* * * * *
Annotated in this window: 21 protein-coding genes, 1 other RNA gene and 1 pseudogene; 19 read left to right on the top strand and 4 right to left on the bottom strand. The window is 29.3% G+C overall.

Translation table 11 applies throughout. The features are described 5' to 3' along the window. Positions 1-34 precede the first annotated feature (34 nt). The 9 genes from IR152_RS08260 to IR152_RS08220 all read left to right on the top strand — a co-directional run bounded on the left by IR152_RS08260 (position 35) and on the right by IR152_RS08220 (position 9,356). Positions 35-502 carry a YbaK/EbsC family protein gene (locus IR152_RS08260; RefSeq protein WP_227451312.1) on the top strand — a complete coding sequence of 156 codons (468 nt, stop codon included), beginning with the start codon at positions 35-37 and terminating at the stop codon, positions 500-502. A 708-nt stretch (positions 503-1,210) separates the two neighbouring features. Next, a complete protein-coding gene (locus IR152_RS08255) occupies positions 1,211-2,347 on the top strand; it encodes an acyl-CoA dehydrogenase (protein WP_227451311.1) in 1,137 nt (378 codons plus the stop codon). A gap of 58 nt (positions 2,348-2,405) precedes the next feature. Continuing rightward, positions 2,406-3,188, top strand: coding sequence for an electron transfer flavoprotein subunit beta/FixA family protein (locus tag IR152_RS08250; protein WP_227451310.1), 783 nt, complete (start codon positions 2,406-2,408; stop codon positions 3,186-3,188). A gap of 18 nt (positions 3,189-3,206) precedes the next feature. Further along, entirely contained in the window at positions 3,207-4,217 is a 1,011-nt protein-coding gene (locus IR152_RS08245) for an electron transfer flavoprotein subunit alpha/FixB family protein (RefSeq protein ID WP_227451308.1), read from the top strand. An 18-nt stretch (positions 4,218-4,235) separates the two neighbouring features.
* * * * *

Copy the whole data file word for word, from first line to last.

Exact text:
Annotated in this window: 21 protein-coding genes, 1 other RNA gene and 1 pseudogene; 19 read left to right on the top strand and 4 right to left on the bottom strand. The window is 29.3% G+C overall.

Translation table 11 applies throughout. The features are described 5' to 3' along the window. Positions 1-34 precede the first annotated feature (34 nt). The 9 genes from IR152_RS08260 to IR152_RS08220 all read left to right on the top strand — a co-directional run bounded on the left by IR152_RS08260 (position 35) and on the right by IR152_RS08220 (position 9,356). Positions 35-502 carry a YbaK/EbsC family protein gene (locus IR152_RS08260; RefSeq protein WP_227451312.1) on the top strand — a complete coding sequence of 156 codons (468 nt, stop codon included), beginning with the start codon at positions 35-37 and terminating at the stop codon, positions 500-502. A 708-nt stretch (positions 503-1,210) separates the two neighbouring features. Next, a complete protein-coding gene (locus IR152_RS08255) occupies positions 1,211-2,347 on the top strand; it encodes an acyl-CoA dehydrogenase (protein WP_227451311.1) in 1,137 nt (378 codons plus the stop codon). A gap of 58 nt (positions 2,348-2,405) precedes the next feature. Continuing rightward, positions 2,406-3,188, top strand: coding sequence for an electron transfer flavoprotein subunit beta/FixA family protein (locus tag IR152_RS08250; protein WP_227451310.1), 783 nt, complete (start codon positions 2,406-2,408; stop codon positions 3,186-3,188). A gap of 18 nt (positions 3,189-3,206) precedes the next feature. Further along, entirely contained in the window at positions 3,207-4,217 is a 1,011-nt protein-coding gene (locus IR152_RS08245) for an electron transfer flavoprotein subunit alpha/FixB family protein (RefSeq protein ID WP_227451308.1), read from the top strand. An 18-nt stretch (positions 4,218-4,235) separates the two neighbouring features.